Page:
“Why?” Dash asked, frowning. “That’s stupid!”

“For goodness’ sake Rainbow, darling, I don’t know!” Rarity cried.

“Then let’s go make them talk!” said Rainbow Dash, ignoring Rarity’s tone. “This is our last day in Cotronna, and we can either spend it sitting on our butts eating and playing games, or we can make a difference! They’ve got Velysra and Caldesseia here, and even if the peryton haven’t talked to them much, we have!”

“We hardly know them well,” said Rarity, but now she sounded unsure. At some point they had stopped, forcing the Cotronnans to go around them, disrupting the traffic.

“They have Koltares here, too,” said Fluttershy, deflating like a punctured balloon. “I’d really like to not see him again.”

“He’s the least of our problems in this particular context,” said Rarity. “He can hardly hurt you now.”

“Oh no,” said Fluttershy, fidgeting. “I’m worried he’s angry because we hurt him.”

Rarity rolled her eyes. Rainbow Dash laughed.

“Whatever,” said Dash. “He asked for it. But come on, I don’t know if they need a leader, if they have too many leaders, or whatever’s going on up there, but if the peryton have such a tough time getting the Morrowsworn to talk, maybe we can fix that!”

“At the very least we should tell Phoreni all that we know, but I thought we had planned on doing that the next time we speak to her, after she’s had a moment to rest,” Rarity said, tapping a hoof on the ground.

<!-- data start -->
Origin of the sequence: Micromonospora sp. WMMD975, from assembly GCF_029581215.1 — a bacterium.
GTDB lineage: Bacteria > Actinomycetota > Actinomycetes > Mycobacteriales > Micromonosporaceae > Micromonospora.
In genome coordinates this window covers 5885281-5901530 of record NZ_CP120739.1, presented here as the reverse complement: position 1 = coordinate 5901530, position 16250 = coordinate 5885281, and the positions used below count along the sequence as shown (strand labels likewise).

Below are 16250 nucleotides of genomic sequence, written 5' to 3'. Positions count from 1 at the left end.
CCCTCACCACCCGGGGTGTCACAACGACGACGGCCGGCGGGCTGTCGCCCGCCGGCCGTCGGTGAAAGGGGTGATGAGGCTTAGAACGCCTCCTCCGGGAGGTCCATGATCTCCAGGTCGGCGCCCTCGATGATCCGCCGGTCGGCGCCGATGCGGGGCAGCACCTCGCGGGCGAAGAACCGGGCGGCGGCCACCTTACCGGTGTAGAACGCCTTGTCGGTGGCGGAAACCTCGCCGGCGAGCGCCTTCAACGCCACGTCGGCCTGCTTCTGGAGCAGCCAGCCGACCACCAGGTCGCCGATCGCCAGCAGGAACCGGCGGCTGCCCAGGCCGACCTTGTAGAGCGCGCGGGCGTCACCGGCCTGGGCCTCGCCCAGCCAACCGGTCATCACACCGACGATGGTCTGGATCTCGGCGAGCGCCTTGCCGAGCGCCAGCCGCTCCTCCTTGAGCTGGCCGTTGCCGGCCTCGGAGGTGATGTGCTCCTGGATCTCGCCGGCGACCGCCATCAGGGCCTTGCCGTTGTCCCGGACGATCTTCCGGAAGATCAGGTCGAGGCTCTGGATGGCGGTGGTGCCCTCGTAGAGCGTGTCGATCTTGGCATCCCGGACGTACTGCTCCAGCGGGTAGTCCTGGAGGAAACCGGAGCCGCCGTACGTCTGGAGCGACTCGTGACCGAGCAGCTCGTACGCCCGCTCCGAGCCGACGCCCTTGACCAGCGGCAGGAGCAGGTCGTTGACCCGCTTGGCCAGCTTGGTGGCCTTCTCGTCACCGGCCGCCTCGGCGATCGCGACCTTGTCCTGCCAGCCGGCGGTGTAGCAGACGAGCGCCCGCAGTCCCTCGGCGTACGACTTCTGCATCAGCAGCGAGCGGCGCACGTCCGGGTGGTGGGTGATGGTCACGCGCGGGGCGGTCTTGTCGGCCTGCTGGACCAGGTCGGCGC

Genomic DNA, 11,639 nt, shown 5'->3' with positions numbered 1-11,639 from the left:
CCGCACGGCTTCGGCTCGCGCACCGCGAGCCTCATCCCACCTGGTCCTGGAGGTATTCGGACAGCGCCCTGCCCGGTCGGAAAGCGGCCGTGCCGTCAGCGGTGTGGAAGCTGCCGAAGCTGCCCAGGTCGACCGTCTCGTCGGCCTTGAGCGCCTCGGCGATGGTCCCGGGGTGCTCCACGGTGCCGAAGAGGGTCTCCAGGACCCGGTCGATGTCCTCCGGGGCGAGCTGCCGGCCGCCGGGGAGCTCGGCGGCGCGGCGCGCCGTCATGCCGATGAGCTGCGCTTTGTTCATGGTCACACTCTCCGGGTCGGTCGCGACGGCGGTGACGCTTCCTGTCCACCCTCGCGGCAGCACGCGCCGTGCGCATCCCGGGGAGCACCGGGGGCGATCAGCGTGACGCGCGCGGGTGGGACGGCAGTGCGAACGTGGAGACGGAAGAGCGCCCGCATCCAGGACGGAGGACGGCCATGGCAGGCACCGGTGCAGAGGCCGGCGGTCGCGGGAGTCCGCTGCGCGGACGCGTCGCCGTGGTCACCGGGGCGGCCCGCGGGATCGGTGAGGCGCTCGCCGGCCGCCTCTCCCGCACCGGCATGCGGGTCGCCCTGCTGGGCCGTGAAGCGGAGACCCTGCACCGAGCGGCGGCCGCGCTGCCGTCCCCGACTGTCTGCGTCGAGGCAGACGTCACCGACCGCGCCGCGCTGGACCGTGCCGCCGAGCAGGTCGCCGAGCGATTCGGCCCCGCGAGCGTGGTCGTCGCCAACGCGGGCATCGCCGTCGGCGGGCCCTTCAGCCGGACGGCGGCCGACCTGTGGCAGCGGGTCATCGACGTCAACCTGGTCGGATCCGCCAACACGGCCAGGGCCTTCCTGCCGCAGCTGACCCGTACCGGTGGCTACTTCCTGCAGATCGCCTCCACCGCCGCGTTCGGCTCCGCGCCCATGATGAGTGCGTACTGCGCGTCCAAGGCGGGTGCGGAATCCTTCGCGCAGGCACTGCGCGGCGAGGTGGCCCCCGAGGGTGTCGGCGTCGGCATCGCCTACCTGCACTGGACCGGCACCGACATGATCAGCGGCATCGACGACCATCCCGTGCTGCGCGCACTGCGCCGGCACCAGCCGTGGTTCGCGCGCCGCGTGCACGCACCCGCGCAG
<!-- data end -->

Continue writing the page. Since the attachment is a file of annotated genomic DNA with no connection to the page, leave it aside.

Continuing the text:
“We can do better than that!” said Dash. “We know a lot more about the Morrowsworn than they do. We have to try to help. Come on, let’s fly there right now!”

Fluttershy licked her lips and looked to Rarity, and Rarity stared back at her. At length, Fluttershy smiled at Dash, and Rarity shrugged, climbing onto Dash’s back.

Wind in her mane. Fluttershy flying with her. The buildings of Cotronna passing by underneath, block by block, followed by the thin band of the inner circle park. The sense of doing something instead of just accepting things as they happened. Rainbow Dash had never been less tired in her entire life.

“I hope they’ll let us see Velysra and the others,” Fluttershy called over the wind rushing by Dash’s ears.

“It’ll be fine!” said Dash, more concerned with the way the wardens reacted to them coming in fast. The crowds were a little thinner now as they neared mid-day, and even as they flew over the outer edge of the inner circle plaza, she felt four sets of eyes sharply upon them from below.

When she picked her landing site in front of the building that housed the Ephydoerans, one of the wardens’ hooves and wings pulsed with magic. A second later, the warden next to him leaned in close and whispered in his ear, and the ponies landed without contest next to a very confused sashed peryton who turned at the noise of someone touching down behind her.

“Sorry, no time to chat,” said Dash to the Cotronnan guard, grinning while Rarity dismounted.

“May we come in? Um, again?” Fluttershy asked, and the only response the ponies got from the Ephydoerans was a shrug and a nod towards the door. Dash pushed the door open for the second time, and this time, the chamber held only two new Ephydoeran peryton and their ambassador, all stood around the smallest table in the room. Parshos, Dash thought he was called.